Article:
21st century mainframes
Despite the ubiquity of the client/server computing model and the current hype around cloud, the mainframe is the focus of much modernisation work.
Some industry observers predicted the death of the mainframe in the wake of the client/server computing revolution. Yet, here we are, preoccupied with the possibility that the cloud could herald the next, big step change in computing models - and the mainframe is just as big as part of enterprise IT infrastructures as it has ever been.
Martin Banks, data centre and mainframe analyst for Bloor Research told IT PRO that mainframes would be a mainstay of large enterprise computing for some time to come. "Nothing can do big, complex multichannel business management tasks quite like the mainframe," he said.
"The need for real high-volume, high-speed transaction management, as quickly, reliably and securely handled as the mainframe does still forms the back-end of many, even web-based applications nowadays. And there are some really good mainframe applications, like CICS, where there's nothing to match them at doing the jobs in financial and retail institutions, for example, that they do."
Yet, the lack of skills available for managing this mission-critical part of the IT infrastructure poses quite a dilemma for those organisations that simply can't afford to move mainframe data and processes into more modern computing environments. Banks continued: "The problem is that all the mainframe programmers are greying, over 55 or already retired."
CA is one IT vendor that made its name in the mainframe space, alongside the market giant, IBM. Chris O'Malley, executive vice president and general manager for CA's mainframe business unit confirmed that many of its customers still have a strategic investment in their mainframes, but that they were finding it hard to modernise them because of a lack of available skills.
"We are taking the IBM foundation and building on it with our software and services," he said. "We've developed health check components that can gauge how effectively the mainframe technology is running and compare it with the most optimal configuration framework in an automated way."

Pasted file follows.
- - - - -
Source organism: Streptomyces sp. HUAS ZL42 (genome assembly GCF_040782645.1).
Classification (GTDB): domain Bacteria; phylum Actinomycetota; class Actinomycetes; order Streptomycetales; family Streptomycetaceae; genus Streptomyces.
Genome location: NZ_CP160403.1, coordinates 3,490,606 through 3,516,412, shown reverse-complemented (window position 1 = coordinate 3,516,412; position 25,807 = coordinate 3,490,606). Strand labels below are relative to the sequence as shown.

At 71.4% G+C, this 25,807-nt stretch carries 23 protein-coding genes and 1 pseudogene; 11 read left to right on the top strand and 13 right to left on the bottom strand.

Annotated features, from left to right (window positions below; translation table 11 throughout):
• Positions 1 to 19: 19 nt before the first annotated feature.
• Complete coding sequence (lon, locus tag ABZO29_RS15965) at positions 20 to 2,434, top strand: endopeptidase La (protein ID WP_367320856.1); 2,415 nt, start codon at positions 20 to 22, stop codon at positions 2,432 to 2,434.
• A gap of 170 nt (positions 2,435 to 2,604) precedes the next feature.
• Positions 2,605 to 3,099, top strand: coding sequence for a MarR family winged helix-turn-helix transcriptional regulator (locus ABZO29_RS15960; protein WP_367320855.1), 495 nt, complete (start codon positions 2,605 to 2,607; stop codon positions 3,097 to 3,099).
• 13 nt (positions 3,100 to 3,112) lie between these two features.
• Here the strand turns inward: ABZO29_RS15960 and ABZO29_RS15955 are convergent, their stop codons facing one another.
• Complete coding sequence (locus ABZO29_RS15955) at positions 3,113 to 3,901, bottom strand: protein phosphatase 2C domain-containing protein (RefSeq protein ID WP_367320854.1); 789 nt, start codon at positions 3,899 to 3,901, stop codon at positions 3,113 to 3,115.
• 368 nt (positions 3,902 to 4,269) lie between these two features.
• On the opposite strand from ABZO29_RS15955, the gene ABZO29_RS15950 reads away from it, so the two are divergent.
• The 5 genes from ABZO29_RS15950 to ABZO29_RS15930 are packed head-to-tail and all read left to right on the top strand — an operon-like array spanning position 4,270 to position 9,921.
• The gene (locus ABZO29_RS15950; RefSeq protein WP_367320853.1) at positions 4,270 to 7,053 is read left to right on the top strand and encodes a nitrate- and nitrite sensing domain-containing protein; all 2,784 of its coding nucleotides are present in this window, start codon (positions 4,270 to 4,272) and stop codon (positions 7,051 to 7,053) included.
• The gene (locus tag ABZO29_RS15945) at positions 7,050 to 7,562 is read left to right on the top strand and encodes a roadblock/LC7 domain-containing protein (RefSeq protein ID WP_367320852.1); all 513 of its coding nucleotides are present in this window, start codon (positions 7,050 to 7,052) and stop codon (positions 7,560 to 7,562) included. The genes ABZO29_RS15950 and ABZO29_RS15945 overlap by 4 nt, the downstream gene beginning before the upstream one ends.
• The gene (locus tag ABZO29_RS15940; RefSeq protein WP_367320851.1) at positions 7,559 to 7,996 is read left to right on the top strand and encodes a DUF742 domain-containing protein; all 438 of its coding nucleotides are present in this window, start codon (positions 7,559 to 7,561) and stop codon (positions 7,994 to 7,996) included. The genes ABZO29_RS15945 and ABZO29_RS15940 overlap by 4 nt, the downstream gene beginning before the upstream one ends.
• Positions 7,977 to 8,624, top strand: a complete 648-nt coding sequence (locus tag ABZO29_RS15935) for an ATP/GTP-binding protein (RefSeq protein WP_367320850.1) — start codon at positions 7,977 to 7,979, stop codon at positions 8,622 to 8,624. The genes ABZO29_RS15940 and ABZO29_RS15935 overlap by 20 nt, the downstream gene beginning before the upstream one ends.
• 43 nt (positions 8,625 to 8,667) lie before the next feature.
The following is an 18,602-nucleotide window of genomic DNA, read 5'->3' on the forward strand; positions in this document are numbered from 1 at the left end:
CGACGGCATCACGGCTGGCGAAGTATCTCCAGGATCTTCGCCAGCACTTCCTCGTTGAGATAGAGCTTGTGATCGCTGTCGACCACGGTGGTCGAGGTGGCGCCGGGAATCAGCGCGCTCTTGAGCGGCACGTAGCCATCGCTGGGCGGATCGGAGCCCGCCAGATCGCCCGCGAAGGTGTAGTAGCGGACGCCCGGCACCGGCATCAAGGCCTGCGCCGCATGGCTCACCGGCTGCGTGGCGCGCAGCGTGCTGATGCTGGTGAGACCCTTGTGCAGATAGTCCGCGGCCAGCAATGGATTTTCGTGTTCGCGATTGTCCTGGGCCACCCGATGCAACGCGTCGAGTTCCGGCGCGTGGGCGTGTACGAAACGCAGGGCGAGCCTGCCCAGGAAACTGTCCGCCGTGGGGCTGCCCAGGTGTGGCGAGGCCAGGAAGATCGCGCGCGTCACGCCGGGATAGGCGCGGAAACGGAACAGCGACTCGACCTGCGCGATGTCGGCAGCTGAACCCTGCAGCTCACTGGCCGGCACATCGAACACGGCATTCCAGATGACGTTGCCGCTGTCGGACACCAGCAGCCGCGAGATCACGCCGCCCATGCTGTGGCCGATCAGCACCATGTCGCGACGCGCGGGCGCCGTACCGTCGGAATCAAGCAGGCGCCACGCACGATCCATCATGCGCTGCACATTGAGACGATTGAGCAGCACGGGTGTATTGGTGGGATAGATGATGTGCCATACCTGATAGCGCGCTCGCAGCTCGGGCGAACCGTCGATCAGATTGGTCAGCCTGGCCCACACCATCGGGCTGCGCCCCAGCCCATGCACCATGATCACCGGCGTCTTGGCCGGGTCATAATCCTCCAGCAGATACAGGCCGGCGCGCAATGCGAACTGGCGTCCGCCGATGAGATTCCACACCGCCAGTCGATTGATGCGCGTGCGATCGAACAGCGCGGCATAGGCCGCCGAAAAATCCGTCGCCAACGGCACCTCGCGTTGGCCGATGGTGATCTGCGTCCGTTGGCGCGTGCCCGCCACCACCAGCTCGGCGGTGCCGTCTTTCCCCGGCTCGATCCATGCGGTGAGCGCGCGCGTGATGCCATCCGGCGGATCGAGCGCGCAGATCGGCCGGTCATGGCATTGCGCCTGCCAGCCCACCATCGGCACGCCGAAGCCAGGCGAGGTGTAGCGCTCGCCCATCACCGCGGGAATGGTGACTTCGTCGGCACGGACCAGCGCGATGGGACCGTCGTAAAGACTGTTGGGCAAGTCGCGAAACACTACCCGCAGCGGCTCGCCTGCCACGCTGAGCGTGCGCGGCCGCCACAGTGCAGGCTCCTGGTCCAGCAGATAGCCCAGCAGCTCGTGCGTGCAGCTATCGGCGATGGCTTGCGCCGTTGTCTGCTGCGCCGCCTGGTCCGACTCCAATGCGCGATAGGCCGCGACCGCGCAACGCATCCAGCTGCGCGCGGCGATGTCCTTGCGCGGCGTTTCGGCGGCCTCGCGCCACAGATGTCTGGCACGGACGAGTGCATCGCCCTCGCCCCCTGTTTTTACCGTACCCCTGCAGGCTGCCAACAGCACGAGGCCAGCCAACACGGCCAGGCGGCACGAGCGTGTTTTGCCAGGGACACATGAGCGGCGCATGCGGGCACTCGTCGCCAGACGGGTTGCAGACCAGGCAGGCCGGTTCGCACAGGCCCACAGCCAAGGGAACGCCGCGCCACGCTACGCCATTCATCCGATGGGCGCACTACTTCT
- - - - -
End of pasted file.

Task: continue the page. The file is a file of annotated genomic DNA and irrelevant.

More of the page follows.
O'Malley said CA was developing similar management tools to those that large enterprises were already familiar with using to monitor various layers of their more modern IT infrastructures and data centres.
In fact, earlier this month, Compuware seemed to echo the same strategy as that outlined for rival CA by O'Malley. The UK software and IT services firm announced it was uniting its management tools, Vantage and Strobe, for distributed and mainframe environments respectively.
Compuware claimed that, by providing insight into performance of applications that span both distributed and mainframe infrastructures from a single location, IT management will be able to minimise business and customer disruption by quickly troubleshooting, identifying and resolving issues in a more cost-effective and timely manner.
Atul Bhovan, Compuware enterprise solutions consultant, told IT PRO that processing power on the mainframe has actually become more central to the effective running of the business in the 21st century.
"Mainframe applications need to be stable or the business pays a massive price in lost business," he said.
"A lot of organisations are also trying to cut back on the cost of their core IT investments and staff," he added, particularly when the numbers of students graduating with Visual Studio developing skills for example, is plentiful. Often companies are forced to re-hire older IT professionals with mainframe skills on high-consultancy rates.
"For many years, organisations had whole teams of IT professionals writing COBOL code for mainframe applications, for example," Bhovan continued. "But many of these applications have evolved to now be accessed by a web front-end, where organisations no longer have the mainframe knowledge or skills in house."